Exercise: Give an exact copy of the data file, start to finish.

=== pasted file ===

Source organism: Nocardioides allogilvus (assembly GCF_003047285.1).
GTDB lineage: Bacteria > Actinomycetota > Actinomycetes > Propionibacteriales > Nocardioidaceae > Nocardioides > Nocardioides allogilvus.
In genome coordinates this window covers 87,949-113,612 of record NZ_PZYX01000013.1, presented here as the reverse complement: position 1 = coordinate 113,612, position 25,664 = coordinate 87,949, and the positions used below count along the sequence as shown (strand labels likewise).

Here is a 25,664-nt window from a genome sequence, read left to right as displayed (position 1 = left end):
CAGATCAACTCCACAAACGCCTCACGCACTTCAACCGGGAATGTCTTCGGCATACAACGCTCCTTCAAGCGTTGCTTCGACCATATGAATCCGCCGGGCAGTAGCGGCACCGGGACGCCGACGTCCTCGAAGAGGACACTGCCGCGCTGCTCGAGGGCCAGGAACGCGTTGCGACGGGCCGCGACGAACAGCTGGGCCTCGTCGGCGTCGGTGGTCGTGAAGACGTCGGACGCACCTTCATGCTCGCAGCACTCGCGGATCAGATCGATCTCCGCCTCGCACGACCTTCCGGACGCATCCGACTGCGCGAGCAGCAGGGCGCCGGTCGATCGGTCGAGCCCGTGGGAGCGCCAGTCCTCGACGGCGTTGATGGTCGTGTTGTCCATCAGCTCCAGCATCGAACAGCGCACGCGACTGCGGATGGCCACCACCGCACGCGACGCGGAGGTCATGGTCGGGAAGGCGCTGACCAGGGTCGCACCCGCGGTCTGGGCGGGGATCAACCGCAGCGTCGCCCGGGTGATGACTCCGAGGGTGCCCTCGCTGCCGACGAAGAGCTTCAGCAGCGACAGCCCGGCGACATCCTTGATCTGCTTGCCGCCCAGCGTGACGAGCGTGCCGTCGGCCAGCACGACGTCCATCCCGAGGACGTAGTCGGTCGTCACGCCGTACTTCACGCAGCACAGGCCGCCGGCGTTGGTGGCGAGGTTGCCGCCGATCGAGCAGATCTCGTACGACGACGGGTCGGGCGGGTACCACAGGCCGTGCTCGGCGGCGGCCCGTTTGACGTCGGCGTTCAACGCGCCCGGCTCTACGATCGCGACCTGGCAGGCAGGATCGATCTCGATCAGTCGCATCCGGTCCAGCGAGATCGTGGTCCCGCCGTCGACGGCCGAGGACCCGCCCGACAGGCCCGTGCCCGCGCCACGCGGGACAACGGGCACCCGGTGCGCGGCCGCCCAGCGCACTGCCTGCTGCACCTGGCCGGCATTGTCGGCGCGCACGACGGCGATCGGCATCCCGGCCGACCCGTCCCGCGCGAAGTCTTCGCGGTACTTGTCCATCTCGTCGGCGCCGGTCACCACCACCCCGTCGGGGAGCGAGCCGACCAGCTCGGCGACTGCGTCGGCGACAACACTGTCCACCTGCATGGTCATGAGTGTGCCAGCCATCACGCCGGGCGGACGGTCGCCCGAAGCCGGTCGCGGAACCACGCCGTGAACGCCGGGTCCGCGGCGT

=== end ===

Source organism: Nocardioides allogilvus (assembly GCF_003047285.1).
GTDB lineage: Bacteria > Actinomycetota > Actinomycetes > Propionibacteriales > Nocardioidaceae > Nocardioides > Nocardioides allogilvus.
In genome coordinates this window covers 87,949-113,612 of record NZ_PZYX01000013.1, presented here as the reverse complement: position 1 = coordinate 113,612, position 25,664 = coordinate 87,949, and the positions used below count along the sequence as shown (strand labels likewise).

Here is a 25,664-nt window from a genome sequence, read left to right as displayed (position 1 = left end):
CAGATCAACTCCACAAACGCCTCACGCACTTCAACCGGGAATGTCTTCGGCATACAACGCTCCTTCAAGCGTTGCTTCGACCATATGAATCCGCCGGGCAGTAGCGGCACCGGGACGCCGACGTCCTCGAAGAGGACACTGCCGCGCTGCTCGAGGGCCAGGAACGCGTTGCGACGGGCCGCGACGAACAGCTGGGCCTCGTCGGCGTCGGTGGTCGTGAAGACGTCGGACGCACCTTCATGCTCGCAGCACTCGCGGATCAGATCGATCTCCGCCTCGCACGACCTTCCGGACGCATCCGACTGCGCGAGCAGCAGGGCGCCGGTCGATCGGTCGAGCCCGTGGGAGCGCCAGTCCTCGACGGCGTTGATGGTCGTGTTGTCCATCAGCTCCAGCATCGAACAGCGCACGCGACTGCGGATGGCCACCACCGCACGCGACGCGGAGGTCATGGTCGGGAAGGCGCTGACCAGGGTCGCACCCGCGGTCTGGGCGGGGATCAACCGCAGCGTCGCCCGGGTGATGACTCCGAGGGTGCCCTCGCTGCCGACGAAGAGCTTCAGCAGCGACAGCCCGGCGACATCCTTGATCTGCTTGCCGCCCAGCGTGACGAGCGTGCCGTCGGCCAGCACGACGTCCATCCCGAGGACGTAGTCGGTCGTCACGCCGTACTTCACGCAGCACAGGCCGCCGGCGTTGGTGGCGAGGTTGCCGCCGATCGAGCAGATCTCGTACGACGACGGGTCGGGCGGGTACCACAGGCCGTGCTCGGCGGCGGCCCGTTTGACGTCGGCGTTCAACGCGCCCGGCTCTACGATCGCGACCTGGCAGGCAGGATCGATCTCGATCAGTCGCATCCGGTCCAGCGAGATCGTGGTCCCGCCGTCGACGGCCGAGGACCCGCCCGACAGGCCCGTGCCCGCGCCACGCGGGACAACGGGCACCCGGTGCGCGGCCGCCCAGCGCACTGCCTGCTGCACCTGGCCGGCATTGTCGGCGCGCACGACGGCGATCGGCATCCCGGCCGACCCGTCCCGCGCGAAGTCTTCGCGGTACTTGTCCATCTCGTCGGCGCCGGTCACCACCACCCCGTCGGGGAGCGAGCCGACCAGCTCGGCGACTGCGTCGGCGACAACACTGTCCACCTGCATGGTCATGAGTGTGCCAGCCATCACGCCGGGCGGACGGTCGCCCGAAGCCGGTCGCGGAACCACGCCGTGAACGCCGGGTCCGCGGCGT